morlockelloi on Sun, 27 Oct 2013 00:15:31 +0200 (CEST)

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Re: <nettime> John Naughton: Edward Snowden: public indifference

The real problem is quantifying the consequences, the danger and negative outcomes of the surveillance.

Why is surveillance bad? How does it affect one's life in unambiguous terms? What really happens to the victims of surveillance?

Do they get less income/benefits in the future?
Do they buy more of the shit they don't need?
Do they get less influence in the society?

How is this quantified beyond generalities?

There are examples where mass education worked, which illustrate the hardness of the problem - like smoking, or relationship of microbes to infections. Smoke and you may get serious health problems in 15-20 years. Rather obvious, but it took several decades and billions of dollars of concerted government and non-government efforts to make some impact. Or when Pasteur demonstrated benefits of sterilization, it still took quite some time for everyone to get it, although the incentive was rather obvious.

Where is such incentive regarding surveillance? That your folks will be doomed to remain lower class? That the state will become too strong? Good luck explaining that with measurable effects.

The only way the surveillance can be tamed is if basic measures are widely and sustainably adopted by individuals, like elementary hygiene - washing hands and not eating from the garbage. Sustainably means that it does not depend on 10 or 1000 open source developers. This requires wide acquisition of technical skills, which is simply not going to happen in the today's society without demonstrating clear and present danger.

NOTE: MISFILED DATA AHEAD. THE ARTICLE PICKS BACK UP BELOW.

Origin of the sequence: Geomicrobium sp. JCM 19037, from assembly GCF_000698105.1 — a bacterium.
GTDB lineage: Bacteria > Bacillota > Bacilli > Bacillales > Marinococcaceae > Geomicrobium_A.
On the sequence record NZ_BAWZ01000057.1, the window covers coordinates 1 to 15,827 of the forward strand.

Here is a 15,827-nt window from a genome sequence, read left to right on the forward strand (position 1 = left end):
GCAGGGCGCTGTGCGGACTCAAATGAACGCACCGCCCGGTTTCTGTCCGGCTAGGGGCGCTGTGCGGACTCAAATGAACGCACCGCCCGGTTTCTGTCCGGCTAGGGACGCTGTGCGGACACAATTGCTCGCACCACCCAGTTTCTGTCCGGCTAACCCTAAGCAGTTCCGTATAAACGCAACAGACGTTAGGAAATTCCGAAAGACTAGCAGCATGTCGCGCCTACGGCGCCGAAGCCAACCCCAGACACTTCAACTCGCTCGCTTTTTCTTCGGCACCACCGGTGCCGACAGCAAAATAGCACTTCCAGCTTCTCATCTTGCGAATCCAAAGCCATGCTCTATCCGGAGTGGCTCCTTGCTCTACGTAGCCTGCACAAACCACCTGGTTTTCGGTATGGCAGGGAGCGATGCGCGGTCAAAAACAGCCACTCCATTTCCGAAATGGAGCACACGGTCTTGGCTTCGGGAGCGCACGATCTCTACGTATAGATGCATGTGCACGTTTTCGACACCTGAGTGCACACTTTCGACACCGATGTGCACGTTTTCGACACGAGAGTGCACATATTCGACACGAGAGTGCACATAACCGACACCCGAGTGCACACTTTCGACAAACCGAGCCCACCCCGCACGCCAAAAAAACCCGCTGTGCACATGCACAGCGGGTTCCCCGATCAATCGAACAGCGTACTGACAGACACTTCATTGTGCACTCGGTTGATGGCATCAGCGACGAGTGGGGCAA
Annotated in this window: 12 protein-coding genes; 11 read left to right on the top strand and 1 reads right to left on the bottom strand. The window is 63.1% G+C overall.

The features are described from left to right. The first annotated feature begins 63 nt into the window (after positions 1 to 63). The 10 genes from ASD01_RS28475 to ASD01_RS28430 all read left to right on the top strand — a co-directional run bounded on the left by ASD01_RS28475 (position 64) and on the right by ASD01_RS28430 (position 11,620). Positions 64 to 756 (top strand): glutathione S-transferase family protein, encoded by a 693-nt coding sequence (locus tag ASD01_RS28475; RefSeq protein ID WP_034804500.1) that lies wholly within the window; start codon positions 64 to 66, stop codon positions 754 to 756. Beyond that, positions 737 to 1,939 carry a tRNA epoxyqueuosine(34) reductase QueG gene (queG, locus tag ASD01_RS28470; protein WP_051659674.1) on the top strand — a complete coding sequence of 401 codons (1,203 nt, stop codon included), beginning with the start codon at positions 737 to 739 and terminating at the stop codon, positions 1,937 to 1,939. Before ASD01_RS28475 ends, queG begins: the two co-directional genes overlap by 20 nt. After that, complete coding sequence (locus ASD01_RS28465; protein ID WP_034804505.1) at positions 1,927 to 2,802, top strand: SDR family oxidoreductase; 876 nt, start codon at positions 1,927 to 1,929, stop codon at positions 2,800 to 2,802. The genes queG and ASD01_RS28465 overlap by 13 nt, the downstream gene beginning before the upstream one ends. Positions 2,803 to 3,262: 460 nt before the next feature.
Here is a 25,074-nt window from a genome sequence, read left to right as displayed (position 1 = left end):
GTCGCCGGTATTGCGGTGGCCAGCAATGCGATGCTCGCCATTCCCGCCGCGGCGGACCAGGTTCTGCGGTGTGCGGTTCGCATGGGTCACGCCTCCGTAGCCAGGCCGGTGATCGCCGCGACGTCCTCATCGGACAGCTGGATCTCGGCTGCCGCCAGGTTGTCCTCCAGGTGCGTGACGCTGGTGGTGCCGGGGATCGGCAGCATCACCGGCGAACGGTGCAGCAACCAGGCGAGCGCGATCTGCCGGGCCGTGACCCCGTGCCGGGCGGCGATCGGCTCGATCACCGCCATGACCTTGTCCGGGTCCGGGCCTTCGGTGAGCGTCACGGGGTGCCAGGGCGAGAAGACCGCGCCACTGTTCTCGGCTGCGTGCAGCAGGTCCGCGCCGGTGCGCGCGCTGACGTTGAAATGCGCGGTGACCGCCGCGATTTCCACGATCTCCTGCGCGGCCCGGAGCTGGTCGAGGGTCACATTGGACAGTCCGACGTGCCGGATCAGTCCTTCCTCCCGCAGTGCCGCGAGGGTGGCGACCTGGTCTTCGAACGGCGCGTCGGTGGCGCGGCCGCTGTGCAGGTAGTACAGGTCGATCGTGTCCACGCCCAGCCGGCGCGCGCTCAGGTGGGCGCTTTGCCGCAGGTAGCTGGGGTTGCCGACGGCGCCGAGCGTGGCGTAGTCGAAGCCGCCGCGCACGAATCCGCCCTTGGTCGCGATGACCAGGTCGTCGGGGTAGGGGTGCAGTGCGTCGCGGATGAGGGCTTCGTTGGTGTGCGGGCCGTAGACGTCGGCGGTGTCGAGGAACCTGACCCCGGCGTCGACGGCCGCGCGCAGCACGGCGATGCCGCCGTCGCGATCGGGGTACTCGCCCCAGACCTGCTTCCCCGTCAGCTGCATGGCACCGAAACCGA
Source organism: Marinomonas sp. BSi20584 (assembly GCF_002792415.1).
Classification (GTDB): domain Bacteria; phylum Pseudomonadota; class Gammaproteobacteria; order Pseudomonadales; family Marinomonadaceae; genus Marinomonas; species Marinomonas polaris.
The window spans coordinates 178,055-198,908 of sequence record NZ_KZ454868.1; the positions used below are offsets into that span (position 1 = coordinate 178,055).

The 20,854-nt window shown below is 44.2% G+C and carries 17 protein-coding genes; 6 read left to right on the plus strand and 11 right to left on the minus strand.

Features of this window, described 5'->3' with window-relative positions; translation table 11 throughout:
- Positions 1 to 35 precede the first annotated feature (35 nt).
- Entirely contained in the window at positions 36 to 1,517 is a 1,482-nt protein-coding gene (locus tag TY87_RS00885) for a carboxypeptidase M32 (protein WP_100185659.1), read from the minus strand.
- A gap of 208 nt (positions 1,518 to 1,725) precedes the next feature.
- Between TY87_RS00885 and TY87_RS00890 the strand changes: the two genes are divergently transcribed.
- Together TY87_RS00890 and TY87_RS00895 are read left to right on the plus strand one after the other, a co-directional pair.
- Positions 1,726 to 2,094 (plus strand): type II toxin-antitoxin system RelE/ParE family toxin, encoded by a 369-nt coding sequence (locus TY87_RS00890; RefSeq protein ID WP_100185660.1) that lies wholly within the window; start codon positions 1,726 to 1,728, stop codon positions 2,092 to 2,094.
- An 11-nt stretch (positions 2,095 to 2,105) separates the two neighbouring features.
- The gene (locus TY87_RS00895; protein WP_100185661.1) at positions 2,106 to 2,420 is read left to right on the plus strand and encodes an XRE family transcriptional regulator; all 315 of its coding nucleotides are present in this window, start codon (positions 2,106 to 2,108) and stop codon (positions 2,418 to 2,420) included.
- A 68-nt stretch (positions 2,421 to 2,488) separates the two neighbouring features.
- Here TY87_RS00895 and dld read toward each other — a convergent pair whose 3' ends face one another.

No one will wash your hands for you.

Is there a real technical reason to have the kind of private
centralized electronic communication spaces on the WWW that have been
carved out of the decentralized and public internet by 'industry'.

No, not really, I think. But, do we see the 'professional peers' or
academics (who previously built the internet up and until the web)
stepping up? Not really.

What's more is, the people who really need to keep their data or
conversations a secret from the US government - I don't know say
Angela Merkel, drug dealers, paedophiles, journalists, activists, etc
- should learn to use the existing tools to do so. The smart ones do

But, do we see normal users turning to the existing alternative
communication spaces and tools (that are often less-convenient or
require more of users)? No, not really.

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